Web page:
Epistolae principum, rerumpublicarum ac sapientium virorum. Ex antiquis & recentioribus, tam Graecis, quam Latinis Historijs & annalibus collectae. Opus ad rerum cognitionem, & ad prudentiam comparandam apprime utile, apophtegmatum & gravium responsorum, innumeram & auream copiam continens. Numquam antea editum

Autore: DONZELLINI, Girolamo, ed. (ca. 1513-1587)

Tipografo: Giordano Ziletti

Dati tipografici: Venezia, 1574

8vo. (28), 418, (2) pp. ?8, a6, A-Z8, Aa-Cc8, Dd2. With the printer's device on the title-page, on leaf a6v and at the end. Contemporary vellum, manuscript title on spine and lower edge. Ownership entry on the title-page (dated 1728) of the cloister of Santa Maria del Gesù in Montefortino (today Artena).

Edit 16, CNCE 18174.


FIRST EDITION (reprinted at Basle/Strassburg in 1593, Amsterdam 1644, and Venice 1724) of this collection of letters mainly by ancient Greek and Latin, medieval and 15th century rulers, philosophers and humanists, edited by Girolamo Donzellini. It is however presumable that many letters are fictitious, being the work of Donzellini himself.

In the dedication to Nicolao Barbarigo, praetor of Verona (Venice, August 1, 1574), the editor/author says that he gathered these letters with the intention to show the commitment required to kings, emperors, popes, and governors in carrying out their functions and thus the respect they deserve from their subjects.

Among the senders and the recipients of the 306 letters (the majority is quite short) appear the names of ancient, medieval and Renaissance rulers and leaders like Alexander the Great, Darius of Persia, Belizarius, Alfonso of Aragon, the Emperor Constantine, James Stuart of Scotland, Marcus Aurelius, Narses, Galla Placidia, Richard I of England, Theodoric, Piero de' Medici, Francesco Sforza Duke of Milan, Theodosius, Charles VIII of France, Emperor Charles V, Julius Caesar, Justinian, Pietro Fregoso Duke of Genua, Saladinus, Caesar Augustus, Charles Martel, Leonello d'Este, etc; popes and prelates like Clemens III, Pius II, Celestine III, Urban II, Gregory II, Gregory III, Bessarion, etc; ancient authors like Isocrates, Libanius, Vergil, Pythagoras, Diogenes, Plutarch, Plato, etc; as well as humanists like Lorenzo Valla, Giovanni Pico della Mirandola, Coluccio Salutati, Leonardo Bruni, Poggio Bracciolini, Francesco Filelfo, Guarino Veronese, etc.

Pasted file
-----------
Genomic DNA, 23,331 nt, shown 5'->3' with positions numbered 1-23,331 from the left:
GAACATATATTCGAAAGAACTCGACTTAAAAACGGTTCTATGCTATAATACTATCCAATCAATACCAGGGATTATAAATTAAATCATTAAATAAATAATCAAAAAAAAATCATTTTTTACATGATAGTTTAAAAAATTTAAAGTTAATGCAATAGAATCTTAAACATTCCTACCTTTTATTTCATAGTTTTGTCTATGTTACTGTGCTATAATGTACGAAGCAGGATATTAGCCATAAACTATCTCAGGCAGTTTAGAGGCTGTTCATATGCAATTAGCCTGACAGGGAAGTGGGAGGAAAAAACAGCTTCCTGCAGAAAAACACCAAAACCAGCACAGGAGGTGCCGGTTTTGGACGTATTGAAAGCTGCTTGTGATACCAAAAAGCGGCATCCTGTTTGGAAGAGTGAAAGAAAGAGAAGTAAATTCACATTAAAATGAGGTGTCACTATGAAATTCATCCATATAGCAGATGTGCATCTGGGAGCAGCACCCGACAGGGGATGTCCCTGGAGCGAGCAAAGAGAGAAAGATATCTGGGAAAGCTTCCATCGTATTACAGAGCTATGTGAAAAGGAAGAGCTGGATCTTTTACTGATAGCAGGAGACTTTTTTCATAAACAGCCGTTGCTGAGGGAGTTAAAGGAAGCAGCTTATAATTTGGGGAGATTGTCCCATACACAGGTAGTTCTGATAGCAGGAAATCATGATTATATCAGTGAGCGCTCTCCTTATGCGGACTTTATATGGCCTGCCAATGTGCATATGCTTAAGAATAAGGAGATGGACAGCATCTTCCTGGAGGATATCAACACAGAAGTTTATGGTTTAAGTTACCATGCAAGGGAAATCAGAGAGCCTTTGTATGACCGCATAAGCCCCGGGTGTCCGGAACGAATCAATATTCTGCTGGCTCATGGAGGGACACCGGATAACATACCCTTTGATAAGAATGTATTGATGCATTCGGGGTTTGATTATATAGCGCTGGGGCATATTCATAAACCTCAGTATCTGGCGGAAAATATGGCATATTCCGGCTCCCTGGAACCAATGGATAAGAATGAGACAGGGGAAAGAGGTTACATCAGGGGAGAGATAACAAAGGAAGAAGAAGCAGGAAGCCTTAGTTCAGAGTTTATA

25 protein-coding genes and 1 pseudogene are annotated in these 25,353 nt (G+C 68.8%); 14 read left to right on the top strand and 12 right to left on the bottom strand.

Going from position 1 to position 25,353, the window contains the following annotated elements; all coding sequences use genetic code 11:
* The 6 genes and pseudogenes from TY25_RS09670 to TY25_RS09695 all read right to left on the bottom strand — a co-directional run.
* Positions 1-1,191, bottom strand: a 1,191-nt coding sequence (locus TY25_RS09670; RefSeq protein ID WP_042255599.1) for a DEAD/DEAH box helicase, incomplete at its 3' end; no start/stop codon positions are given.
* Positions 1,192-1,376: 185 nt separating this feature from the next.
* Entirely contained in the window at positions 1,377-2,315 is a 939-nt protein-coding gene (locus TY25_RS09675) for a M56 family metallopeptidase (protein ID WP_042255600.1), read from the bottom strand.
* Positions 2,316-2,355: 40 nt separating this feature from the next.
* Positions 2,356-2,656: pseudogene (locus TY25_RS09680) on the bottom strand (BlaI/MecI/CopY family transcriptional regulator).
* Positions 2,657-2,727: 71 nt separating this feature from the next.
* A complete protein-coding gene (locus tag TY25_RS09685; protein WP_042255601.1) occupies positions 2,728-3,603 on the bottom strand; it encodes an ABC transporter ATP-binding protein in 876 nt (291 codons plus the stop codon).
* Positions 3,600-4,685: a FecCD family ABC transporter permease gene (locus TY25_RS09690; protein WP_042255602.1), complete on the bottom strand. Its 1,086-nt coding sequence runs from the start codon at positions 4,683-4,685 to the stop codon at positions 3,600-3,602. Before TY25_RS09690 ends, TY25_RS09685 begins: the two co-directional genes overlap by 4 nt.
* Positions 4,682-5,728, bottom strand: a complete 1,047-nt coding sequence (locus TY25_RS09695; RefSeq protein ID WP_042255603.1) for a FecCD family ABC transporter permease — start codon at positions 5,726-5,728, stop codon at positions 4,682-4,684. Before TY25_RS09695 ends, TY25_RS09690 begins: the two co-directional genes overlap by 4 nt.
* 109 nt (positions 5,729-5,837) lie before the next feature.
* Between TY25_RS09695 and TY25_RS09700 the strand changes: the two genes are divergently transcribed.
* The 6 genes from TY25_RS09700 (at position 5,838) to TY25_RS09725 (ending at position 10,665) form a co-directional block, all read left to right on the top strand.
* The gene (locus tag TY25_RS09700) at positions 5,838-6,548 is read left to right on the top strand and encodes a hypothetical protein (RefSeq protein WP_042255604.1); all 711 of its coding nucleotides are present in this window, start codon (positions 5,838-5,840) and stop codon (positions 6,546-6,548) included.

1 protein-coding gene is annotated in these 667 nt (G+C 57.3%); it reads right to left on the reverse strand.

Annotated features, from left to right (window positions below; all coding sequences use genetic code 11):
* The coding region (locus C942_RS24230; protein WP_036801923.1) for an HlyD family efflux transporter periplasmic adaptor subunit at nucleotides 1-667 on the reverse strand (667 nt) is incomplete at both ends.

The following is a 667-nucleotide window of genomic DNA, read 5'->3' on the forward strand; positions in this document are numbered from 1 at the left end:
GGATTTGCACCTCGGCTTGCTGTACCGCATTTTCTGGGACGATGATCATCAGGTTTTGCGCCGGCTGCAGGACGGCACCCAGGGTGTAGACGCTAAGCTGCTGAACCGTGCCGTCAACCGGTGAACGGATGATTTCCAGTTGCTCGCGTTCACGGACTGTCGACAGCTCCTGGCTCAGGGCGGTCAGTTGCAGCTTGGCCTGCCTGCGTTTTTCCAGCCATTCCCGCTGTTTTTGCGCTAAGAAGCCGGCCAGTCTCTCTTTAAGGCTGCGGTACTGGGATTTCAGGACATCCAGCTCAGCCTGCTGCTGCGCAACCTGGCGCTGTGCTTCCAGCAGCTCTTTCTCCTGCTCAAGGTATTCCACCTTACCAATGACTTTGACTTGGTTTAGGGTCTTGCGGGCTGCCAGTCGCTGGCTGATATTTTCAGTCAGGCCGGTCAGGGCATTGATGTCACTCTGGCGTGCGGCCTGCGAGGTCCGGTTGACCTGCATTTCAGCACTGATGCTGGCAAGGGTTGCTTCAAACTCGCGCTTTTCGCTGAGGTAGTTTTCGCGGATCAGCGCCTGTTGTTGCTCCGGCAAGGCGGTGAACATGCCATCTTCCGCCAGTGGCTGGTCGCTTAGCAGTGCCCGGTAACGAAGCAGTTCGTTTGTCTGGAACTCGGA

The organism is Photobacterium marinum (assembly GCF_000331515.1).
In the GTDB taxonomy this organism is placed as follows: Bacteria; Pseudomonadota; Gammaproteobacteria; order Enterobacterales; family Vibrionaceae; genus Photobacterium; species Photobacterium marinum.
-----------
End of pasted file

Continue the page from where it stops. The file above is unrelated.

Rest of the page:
Girolamo Donzellini, a native of Orzinuovi near Brescia, was a scion of an illustrious family of Verona. He made his first studies at Brescia and then matriculated at Padua University obtaining a degree in medicine in 1541. In the same year he started to teach theoretical medicine at Padua, where his colleagues were Giovanni Battista da Monte and Andreas Vesalius. In 1543 he moved to Rome serving Giulio Della Rovere and Durante Duranti. Here Donzellini got involved with persons suspected of heresy and frequented the circles of Pietro Antonio di Capua and Diego de Enzinas. After warnings from friends, he left the service of Cardinal Durante and went to Venice. The atmosphere of that city proved to be more responsive to Donzellini's Protestant beliefs. He practised medicine, what allowed him to communicate his religious convictions for a while before beginning to evoke suspicion. He then fled from Venice in 1553 before he could be questioned by the Inquisitional tribunal, first stopping at Ferrara to visit the duchess Renée, and then proceeding to Germany where he met Pier Paolo Vergerio in Tübingen (cf. M.L. Portmann, Der Venezianer Arzt Girolamo Donzellini etwa 1527-1587 und seine Beziehungen zu Basler Gelehrten, in: “Gesnerus”, 30/1-2, 1973, pp. 1-6).

Serious family matters brought him back to Brescia in 1560. He appeared spontaneously before the Holy Office in Venice in November of the same year, and in February 1561 abjured his errors. He was condemned to a year of imprisonment, but most of the sentence was suspended. He moved to Verona and became a member of the local medical college. However, the Inquisition brought him to trial a second time in 1574, and this trial, much more than the first, revealed the extent of his involvement with heretics and heretical doctrines. He abjured for a second time in 1575 and remained in the Inquisition's prison until 1577, when he was released after the plague ravaged in Venice. Donzellini was then allowed to practice medicine again, and he pursued his career until his final encounter with the Holy Office in 1587, when prohibited books were found in his home. Shortly afterwards he was sentenced to death and executed by drowning.

Donzellini's numerous relations abroad as well as in Italy are indicative of the breath of his contacts and his general reputation as a physician and author of medical writings. He sometimes disguised himself under the pseudonym of Eudoxus Philaletes (cf. C.L. Redmond, Girolamo Donzellino, Medical Science and Protestantism in the Veneto, Stanford, CT, 1984, passim; see also R. Palmer, Physicians and the Inquisition in 16th Century Venice, in: “Medicine and the Reformation”, O. P. Grell & A. Cunningham, eds., London, 1993, pp. 122-125; and E.A. Rivoire, Eresia e Riforma a Brescia, in: “Bolletino della Società di Studi Valdesi”, CV-CVI, 1959, pp. 33-90).